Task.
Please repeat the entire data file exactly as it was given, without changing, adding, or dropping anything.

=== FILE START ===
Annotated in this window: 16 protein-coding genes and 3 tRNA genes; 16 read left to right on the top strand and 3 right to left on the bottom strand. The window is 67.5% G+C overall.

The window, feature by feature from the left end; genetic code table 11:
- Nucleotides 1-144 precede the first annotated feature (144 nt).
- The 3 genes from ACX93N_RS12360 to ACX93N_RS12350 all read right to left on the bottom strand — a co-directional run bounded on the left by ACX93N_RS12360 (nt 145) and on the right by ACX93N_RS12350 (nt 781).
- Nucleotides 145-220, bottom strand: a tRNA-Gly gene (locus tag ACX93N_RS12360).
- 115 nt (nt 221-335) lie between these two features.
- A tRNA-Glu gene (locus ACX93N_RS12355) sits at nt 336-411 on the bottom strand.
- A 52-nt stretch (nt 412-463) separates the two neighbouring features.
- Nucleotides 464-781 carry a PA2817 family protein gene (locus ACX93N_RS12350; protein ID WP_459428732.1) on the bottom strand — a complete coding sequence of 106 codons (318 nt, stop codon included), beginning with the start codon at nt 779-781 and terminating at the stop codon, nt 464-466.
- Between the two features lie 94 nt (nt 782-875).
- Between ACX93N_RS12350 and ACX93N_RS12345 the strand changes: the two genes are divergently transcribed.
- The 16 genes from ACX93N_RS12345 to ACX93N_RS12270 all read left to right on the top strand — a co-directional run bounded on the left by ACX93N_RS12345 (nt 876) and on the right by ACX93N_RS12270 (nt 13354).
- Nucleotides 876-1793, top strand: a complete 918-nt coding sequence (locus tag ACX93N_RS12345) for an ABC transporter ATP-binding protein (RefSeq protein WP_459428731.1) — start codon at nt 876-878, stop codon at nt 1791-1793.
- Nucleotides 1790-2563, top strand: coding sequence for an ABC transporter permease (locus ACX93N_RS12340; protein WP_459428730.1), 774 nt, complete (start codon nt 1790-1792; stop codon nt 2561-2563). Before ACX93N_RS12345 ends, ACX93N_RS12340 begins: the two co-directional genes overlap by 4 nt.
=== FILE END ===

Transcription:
Annotated in this window: 16 protein-coding genes and 3 tRNA genes; 16 read left to right on the top strand and 3 right to left on the bottom strand. The window is 67.5% G+C overall.

The window, feature by feature from the left end; genetic code table 11:
- Nucleotides 1-144 precede the first annotated feature (144 nt).
- The 3 genes from ACX93N_RS12360 to ACX93N_RS12350 all read right to left on the bottom strand — a co-directional run bounded on the left by ACX93N_RS12360 (nt 145) and on the right by ACX93N_RS12350 (nt 781).
- Nucleotides 145-220, bottom strand: a tRNA-Gly gene (locus tag ACX93N_RS12360).
- 115 nt (nt 221-335) lie between these two features.
- A tRNA-Glu gene (locus ACX93N_RS12355) sits at nt 336-411 on the bottom strand.
- A 52-nt stretch (nt 412-463) separates the two neighbouring features.
- Nucleotides 464-781 carry a PA2817 family protein gene (locus ACX93N_RS12350; protein ID WP_459428732.1) on the bottom strand — a complete coding sequence of 106 codons (318 nt, stop codon included), beginning with the start codon at nt 779-781 and terminating at the stop codon, nt 464-466.
- Between the two features lie 94 nt (nt 782-875).
- Between ACX93N_RS12350 and ACX93N_RS12345 the strand changes: the two genes are divergently transcribed.
- The 16 genes from ACX93N_RS12345 to ACX93N_RS12270 all read left to right on the top strand — a co-directional run bounded on the left by ACX93N_RS12345 (nt 876) and on the right by ACX93N_RS12270 (nt 13354).
- Nucleotides 876-1793, top strand: a complete 918-nt coding sequence (locus tag ACX93N_RS12345) for an ABC transporter ATP-binding protein (RefSeq protein WP_459428731.1) — start codon at nt 876-878, stop codon at nt 1791-1793.
- Nucleotides 1790-2563, top strand: coding sequence for an ABC transporter permease (locus ACX93N_RS12340; protein WP_459428730.1), 774 nt, complete (start codon nt 1790-1792; stop codon nt 2561-2563). Before ACX93N_RS12345 ends, ACX93N_RS12340 begins: the two co-directional genes overlap by 4 nt.